A pulse signal on the line 25 generated by the readonly memory 59 at the end of generation of a transmit tone, causes the latches 110 and 114 to sample the datum condition represented by the output signals of the three-state memory and to generate signals on the lines 23, 115, and 116 to control generation of the next transmit tone according to the datum condition stored by the three-state memory. A signal generator 1 17 generates a clock signal on the line 118 which oscillates at a constant frequency of 8/7 X 9600 X 32 hertz, while a signal generator 122 generates a clock signal on the line 123 which oscillates at a constant frequency of 6/7 X 9600 X 32 hertz. The lines 115 and 118 are connected to a NAND gate 119, which generates an output signal connected by a line to a NAND gate 121. The lines 116 and 123 are connected to a NAND gate 124 which generates an output signal connected by a line 125 to the NAND gate 121. The output signal of the NAND gate 121 is a clock signal which oscillates at the frequency of signal generator 117 or 122, depending on the sampled datum condition. The output signal of the NAND gate 121 is connected by the line 24 to the tone synthesizer portion of the transmitter 15.

If the sampled datum condition is datum one, the latch 110 raises the signal on the line 115 and lowers the signal on the line 116. The latch 114 raises the signal on the line 23, to permit the tone synthesizer to generate a transmit tone. Because the signal on the line 116 is lowered, the NAND gate 124 holds the signal on the line 125 at the raised level, to isolate the line 24 from the output signal of the signal generator 122. Because the signal on the line 115 is raised, the NAND gate 119 lowers the signal on the line 120 during positive half cycles of the signal on the line 118, and raises the signal on the line 120 during negative half cycles of the signal on the line 118, so that the signal on line 120 oscillates at the same frequency as that on the line 118 but in opposite phase. For similar reasons the NAND gate 121 generates an output signal on the line 24 which oscillates at the same frequency and phase as that on the line 118.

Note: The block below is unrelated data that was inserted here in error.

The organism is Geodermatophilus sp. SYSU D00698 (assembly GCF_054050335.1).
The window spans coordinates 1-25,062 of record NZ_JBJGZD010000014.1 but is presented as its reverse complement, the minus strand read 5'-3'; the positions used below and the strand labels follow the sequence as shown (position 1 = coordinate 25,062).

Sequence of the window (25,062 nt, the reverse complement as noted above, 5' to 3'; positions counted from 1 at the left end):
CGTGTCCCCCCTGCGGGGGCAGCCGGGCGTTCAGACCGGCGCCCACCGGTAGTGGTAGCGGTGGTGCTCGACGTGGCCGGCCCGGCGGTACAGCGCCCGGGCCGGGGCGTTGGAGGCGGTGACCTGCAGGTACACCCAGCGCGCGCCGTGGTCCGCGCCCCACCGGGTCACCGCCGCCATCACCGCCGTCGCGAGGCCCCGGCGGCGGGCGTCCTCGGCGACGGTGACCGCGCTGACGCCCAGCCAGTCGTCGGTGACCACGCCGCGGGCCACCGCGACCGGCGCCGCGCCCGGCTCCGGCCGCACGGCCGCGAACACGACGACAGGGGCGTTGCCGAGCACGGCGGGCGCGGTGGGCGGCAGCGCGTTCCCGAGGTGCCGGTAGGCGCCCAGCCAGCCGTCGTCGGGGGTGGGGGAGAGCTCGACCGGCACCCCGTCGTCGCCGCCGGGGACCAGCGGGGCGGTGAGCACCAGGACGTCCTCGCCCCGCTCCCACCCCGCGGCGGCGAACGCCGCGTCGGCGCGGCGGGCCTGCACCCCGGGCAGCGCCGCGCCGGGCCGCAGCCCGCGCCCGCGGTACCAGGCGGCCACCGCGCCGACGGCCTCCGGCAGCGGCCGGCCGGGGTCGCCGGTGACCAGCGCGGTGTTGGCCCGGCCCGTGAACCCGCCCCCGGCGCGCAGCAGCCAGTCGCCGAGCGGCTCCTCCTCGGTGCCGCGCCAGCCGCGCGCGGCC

If the sampled datum condition is datum zero, the latch 110 lowers the signal on the line 115 and raises the signal on the line 1 16. The latch 114 raises the signal on the line 23, to permit the tone synthesizer to generate a tranmit tone. Because the signal on the line 115 is lowered, the NAND gate 119 holds the signal on the line 120 at the raised level, to isolate the line 24 from the output signal of the signal generator 117. Because the signal on the line 116 is raised, the NAND gate 124 lowers the signal on the line 125 during positive half cycles of the signal on the line 23, and raises the signal on the line 125 during negative half cycles, so that the signal on the line 125 oscillates at the same frequency as that on the line 123, but in opposite phase. For similar reasons the NAND gate 121 generates an output signal on the line 24 which oscillates at the same frequency and phase as that on the line 123.